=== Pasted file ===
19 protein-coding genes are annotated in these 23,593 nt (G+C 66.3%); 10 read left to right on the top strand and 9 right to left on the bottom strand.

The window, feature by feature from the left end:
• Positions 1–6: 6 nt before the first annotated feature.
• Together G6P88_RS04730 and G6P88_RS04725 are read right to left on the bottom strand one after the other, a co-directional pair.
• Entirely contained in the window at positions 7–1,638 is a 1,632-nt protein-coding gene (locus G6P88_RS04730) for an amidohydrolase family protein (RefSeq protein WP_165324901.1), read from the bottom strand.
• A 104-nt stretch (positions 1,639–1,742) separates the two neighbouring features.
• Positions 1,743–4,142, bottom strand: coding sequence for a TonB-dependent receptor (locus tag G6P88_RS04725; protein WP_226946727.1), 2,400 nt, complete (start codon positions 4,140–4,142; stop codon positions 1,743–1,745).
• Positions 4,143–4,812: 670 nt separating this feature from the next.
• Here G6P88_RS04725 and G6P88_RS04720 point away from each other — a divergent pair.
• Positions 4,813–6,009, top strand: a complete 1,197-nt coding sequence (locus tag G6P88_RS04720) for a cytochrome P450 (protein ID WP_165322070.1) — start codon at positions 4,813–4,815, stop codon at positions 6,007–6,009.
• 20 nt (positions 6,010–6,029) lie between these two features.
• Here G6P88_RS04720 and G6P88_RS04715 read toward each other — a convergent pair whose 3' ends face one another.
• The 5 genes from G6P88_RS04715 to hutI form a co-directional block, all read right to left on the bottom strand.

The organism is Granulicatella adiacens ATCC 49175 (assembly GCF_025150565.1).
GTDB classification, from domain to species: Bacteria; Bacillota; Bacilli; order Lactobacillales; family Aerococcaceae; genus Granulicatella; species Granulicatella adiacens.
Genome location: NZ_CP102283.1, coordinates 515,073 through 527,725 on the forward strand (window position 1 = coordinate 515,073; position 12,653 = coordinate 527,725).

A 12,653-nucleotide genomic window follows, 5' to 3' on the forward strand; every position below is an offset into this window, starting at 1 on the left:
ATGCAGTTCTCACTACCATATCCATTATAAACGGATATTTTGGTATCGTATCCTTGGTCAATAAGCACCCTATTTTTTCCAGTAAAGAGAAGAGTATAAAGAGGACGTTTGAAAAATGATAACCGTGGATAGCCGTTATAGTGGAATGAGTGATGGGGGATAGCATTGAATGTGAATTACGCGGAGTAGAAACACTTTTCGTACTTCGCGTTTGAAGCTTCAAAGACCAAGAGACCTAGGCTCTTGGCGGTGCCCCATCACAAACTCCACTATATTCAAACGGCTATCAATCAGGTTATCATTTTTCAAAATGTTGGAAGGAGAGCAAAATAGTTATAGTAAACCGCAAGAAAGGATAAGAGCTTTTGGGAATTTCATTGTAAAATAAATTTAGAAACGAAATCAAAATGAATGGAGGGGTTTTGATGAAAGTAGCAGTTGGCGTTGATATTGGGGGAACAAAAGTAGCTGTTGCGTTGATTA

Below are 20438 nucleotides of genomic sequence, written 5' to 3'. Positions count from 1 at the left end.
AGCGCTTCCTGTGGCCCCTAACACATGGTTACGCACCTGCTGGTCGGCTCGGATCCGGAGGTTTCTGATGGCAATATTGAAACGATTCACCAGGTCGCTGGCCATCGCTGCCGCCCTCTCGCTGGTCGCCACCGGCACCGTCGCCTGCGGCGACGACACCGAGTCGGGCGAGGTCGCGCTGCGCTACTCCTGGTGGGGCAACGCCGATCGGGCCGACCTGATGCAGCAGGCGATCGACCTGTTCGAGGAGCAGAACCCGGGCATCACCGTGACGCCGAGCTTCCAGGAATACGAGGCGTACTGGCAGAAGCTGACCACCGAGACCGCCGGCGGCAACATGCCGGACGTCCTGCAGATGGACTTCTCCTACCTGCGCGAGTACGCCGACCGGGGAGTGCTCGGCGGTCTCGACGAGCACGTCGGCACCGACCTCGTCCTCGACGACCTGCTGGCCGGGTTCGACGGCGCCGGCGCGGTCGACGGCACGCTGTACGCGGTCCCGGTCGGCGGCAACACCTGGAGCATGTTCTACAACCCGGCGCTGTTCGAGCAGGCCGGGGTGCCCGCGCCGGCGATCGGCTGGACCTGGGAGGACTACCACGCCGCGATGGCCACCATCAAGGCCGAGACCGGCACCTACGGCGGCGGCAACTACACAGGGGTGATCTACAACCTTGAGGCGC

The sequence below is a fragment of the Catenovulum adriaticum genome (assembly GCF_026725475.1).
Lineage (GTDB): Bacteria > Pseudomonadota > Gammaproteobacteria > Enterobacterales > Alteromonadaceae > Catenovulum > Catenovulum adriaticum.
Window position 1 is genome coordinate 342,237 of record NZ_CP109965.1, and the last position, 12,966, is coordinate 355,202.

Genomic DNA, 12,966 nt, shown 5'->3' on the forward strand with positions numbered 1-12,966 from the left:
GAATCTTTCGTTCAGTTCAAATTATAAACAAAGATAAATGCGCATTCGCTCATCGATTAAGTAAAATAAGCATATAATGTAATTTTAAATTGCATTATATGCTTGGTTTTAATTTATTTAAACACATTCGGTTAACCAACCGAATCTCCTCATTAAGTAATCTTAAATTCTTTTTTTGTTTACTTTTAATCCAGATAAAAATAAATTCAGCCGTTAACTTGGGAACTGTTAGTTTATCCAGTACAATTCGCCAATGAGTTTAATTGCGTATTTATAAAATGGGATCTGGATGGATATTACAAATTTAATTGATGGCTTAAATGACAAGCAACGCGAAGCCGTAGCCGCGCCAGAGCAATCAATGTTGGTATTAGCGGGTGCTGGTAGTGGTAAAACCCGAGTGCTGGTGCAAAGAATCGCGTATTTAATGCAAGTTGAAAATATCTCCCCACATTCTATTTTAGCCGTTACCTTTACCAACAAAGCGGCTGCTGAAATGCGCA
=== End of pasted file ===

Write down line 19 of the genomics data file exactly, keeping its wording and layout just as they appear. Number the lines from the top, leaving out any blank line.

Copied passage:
Below are 20438 nucleotides of genomic sequence, written 5' to 3'. Positions count from 1 at the left end.